Inclement seasons and black winds, perchance,
Poisoned and soured the fragrant fecund soil,
Till I sowed poppies 'gainst remembrance,
And took to other furrows my laughing toil.
"The New Husbandman" by Richard Le Gallienne
The kindling ray that shot across the dark and drear abyss-
Was it beneath? or high aloft? What bard can answer this?
There fecundating powers were found, and mighty forces strove-
A self-supporting mass beneath, and energy above.
"Song of Creation" by Anonymous Asian
Ah, my darling, when over the purple horizon shall loom
The shrouded mother of a new idea, men hide their faces,
Cry out and fend her off, as she seeks her procreant groom,
Wounding themselves against her, denying her fecund embraces.
"The Prophet" by D H Lawrence

In news:

The tomatoes and peaches burst with warm, sun-kissed fecundity.
The Lost Journals —a fecund mind at work.
The Fecund 's Melancholy Daughter.
Appropriate to its name, Japan Cuts slices a cross section of a fecund film culture.
No, in the plant world, and especially among the flowering plants, fecundity is not an assault on human values.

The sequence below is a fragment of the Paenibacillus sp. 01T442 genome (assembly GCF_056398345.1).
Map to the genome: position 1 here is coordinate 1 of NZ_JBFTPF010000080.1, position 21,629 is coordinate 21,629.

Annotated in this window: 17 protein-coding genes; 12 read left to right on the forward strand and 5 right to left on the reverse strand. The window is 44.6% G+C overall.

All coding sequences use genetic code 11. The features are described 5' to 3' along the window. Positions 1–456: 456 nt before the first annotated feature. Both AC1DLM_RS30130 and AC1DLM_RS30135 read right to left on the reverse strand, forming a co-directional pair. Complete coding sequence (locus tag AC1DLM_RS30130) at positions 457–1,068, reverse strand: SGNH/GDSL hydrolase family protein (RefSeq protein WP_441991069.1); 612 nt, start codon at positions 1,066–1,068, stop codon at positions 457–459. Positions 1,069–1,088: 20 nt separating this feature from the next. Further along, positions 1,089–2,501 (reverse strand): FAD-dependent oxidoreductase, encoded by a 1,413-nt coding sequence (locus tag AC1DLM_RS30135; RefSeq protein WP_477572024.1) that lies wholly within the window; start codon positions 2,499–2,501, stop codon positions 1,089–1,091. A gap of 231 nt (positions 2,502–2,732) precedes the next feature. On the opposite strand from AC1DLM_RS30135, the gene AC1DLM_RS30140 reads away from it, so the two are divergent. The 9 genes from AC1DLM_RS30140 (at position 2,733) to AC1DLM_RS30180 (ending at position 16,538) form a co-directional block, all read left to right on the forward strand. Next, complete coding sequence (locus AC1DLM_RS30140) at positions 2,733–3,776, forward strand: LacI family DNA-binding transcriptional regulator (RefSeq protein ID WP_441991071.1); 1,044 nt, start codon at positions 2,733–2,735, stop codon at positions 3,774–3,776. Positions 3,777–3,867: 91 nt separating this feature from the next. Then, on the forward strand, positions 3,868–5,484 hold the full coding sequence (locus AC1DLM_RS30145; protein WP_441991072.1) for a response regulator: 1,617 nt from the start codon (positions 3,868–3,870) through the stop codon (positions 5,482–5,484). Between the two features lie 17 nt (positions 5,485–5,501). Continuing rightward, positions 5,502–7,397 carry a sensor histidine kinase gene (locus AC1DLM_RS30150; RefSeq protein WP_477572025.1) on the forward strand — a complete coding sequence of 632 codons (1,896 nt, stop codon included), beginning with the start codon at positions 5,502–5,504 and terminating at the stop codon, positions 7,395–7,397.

The colorful vibrancy of the Whiteaker with its pastel houses and the fecund dishevel of its front-yard gardens can be credited to bohemian culture.
We were looking at the fecundity of schizophrenics , which we found to be low, as was the fecundity of people with autism.
In fact, two of that artistically fecund tribe were still producing music as of last October.

In science:

The probability to have one offspring is assumed to be (1 + 0.08)/(ad(i) − am (i) + 0.08), i.e. the birth rate is the smaller the longer the reproductive life of the parent is: fecundity-survival trade-off .
Social Effects in Simple Computer Model of Ageing
This strategy simulates the fact that a recessive mutation, to be effective, must be inherited from both parents; alternatively, it can be interpreted as antagonistic pleiotropy, the trade-off between fecundity and longevity [8, 3].
Applications and Sexual Version of a Simple Model for Biological Ageing
Despite differences in methods and emphasis, the cross fecundation between Economics and Physics, which dates back to the early nineteenth century (see and ), has intensified recently .
Underlying Dynamics of Typical Fluctuations of an Emerging Market Price Index: The Heston Model from Minutes to Months
However, to simplify the studies or for application purposes, one often resorts to linearity as a first-order approximation: if the effects of non-linearity can be considered negligible, a mathematical model can be built that represents the system as if it were linear. This approach is fecund in many situations.
How Non-linearity will Transform Information Systems
Or, a female preference for a male trait is under selection because her mate choice affects her survival or fecundity (e.g., if males provide resources for the female, or if some males are more efficient at fertilizing her eggs).
Biological Evolution and Statistical Physics